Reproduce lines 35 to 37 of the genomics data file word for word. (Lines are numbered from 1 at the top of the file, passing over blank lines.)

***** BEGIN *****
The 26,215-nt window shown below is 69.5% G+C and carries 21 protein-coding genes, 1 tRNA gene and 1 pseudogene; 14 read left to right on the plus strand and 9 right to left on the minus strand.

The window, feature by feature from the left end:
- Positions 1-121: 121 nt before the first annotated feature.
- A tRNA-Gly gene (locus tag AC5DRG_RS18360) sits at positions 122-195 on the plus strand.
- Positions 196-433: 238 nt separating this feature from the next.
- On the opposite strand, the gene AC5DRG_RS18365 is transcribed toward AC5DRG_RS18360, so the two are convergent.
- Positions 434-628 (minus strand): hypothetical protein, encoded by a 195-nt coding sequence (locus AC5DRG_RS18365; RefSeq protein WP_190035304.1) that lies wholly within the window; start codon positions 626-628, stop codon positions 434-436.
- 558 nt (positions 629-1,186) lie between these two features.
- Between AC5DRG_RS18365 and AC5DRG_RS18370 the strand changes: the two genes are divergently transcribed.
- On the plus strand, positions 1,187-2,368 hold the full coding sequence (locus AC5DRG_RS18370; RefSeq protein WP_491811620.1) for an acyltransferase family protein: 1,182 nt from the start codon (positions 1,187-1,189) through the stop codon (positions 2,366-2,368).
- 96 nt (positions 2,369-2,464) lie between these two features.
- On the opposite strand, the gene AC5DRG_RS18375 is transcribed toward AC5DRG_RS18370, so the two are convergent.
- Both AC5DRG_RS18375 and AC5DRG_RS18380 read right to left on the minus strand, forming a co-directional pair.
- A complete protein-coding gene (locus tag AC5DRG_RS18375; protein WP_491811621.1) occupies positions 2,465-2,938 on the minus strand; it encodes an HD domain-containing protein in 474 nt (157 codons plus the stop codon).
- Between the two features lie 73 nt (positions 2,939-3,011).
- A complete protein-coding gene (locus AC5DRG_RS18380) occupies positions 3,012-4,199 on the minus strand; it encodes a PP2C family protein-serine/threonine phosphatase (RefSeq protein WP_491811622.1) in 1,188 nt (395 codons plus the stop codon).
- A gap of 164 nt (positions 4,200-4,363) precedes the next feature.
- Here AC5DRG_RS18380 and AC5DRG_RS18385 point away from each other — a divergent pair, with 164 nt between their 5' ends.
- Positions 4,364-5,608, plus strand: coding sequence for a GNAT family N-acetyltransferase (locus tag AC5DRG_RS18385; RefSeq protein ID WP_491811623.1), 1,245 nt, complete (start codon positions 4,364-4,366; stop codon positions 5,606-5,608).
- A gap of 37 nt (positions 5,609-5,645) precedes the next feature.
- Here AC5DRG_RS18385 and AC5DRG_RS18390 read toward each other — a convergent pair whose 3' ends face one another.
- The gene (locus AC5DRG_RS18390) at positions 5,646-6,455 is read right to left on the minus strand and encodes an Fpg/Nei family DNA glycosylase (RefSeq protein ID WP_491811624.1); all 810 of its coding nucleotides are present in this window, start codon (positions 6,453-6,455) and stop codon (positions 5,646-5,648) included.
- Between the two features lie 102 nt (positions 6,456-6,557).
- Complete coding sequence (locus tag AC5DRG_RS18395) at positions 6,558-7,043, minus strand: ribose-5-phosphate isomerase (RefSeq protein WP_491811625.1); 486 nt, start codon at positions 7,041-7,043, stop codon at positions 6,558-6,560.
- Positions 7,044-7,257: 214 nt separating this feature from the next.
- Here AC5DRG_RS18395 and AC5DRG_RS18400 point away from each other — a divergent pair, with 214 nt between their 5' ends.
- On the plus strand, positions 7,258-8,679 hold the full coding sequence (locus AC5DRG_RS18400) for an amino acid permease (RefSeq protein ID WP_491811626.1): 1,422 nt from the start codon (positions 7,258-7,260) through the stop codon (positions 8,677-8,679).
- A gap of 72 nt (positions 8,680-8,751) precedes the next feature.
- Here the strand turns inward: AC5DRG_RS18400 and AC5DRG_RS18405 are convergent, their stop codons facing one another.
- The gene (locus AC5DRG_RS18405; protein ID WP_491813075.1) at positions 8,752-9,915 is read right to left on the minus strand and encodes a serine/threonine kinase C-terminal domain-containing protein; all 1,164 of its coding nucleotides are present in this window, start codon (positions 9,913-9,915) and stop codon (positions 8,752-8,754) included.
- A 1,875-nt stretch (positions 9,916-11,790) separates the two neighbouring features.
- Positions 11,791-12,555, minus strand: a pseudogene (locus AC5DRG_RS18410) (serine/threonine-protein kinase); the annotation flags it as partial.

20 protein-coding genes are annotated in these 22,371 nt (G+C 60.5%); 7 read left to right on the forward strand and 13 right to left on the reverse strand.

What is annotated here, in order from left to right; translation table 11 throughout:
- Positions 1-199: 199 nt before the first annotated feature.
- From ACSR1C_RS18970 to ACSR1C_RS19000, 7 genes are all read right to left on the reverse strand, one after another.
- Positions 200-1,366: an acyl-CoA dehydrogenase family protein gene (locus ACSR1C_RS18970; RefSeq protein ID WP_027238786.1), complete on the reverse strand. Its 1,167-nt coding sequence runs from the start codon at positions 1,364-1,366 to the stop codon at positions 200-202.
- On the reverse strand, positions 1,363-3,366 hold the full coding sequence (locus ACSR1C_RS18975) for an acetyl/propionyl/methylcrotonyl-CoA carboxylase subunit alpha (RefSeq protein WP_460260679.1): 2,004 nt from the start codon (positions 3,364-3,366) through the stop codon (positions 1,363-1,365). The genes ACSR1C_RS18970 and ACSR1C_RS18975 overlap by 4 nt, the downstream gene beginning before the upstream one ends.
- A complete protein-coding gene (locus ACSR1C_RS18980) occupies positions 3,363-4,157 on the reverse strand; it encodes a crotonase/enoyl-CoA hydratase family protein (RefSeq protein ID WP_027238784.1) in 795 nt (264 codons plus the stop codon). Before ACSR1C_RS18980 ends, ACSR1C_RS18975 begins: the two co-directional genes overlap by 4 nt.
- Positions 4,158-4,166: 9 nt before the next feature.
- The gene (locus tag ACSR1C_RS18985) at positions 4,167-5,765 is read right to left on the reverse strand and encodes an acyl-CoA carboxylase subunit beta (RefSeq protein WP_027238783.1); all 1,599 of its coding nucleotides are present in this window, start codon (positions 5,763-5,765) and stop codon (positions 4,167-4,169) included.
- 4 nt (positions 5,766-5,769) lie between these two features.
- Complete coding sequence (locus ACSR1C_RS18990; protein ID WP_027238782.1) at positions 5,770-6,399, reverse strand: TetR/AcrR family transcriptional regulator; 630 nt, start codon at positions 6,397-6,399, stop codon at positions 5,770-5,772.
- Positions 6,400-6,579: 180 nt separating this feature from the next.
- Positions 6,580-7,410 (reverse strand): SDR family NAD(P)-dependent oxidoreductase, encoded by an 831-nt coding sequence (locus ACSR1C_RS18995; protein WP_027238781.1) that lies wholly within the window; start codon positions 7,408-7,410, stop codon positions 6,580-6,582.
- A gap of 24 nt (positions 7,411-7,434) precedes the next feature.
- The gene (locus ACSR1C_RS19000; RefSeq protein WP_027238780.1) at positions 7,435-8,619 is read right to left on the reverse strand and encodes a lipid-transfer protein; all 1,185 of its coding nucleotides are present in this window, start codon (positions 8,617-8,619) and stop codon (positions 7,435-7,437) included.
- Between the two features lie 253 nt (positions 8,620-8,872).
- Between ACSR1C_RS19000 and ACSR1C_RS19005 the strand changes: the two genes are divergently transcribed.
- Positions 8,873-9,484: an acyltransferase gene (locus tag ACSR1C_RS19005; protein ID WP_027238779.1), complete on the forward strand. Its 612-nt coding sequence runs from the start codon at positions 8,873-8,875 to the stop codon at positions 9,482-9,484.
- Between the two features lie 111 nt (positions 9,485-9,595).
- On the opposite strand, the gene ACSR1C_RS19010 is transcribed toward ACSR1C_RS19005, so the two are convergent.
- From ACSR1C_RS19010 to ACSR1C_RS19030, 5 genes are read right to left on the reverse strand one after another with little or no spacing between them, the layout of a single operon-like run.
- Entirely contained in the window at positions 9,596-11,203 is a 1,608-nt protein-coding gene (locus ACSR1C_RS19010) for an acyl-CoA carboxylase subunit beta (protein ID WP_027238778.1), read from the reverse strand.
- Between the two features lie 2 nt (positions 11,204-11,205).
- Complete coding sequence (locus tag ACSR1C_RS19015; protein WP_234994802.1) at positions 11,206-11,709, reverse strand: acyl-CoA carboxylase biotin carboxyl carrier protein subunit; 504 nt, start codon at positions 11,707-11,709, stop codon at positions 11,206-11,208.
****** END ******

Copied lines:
- Positions 1-199: 199 nt before the first annotated feature.
- From ACSR1C_RS18970 to ACSR1C_RS19000, 7 genes are all read right to left on the reverse strand, one after another.
- Positions 200-1,366: an acyl-CoA dehydrogenase family protein gene (locus ACSR1C_RS18970; RefSeq protein ID WP_027238786.1), complete on the reverse strand. Its 1,167-nt coding sequence runs from the start codon at positions 1,364-1,366 to the stop codon at positions 200-202.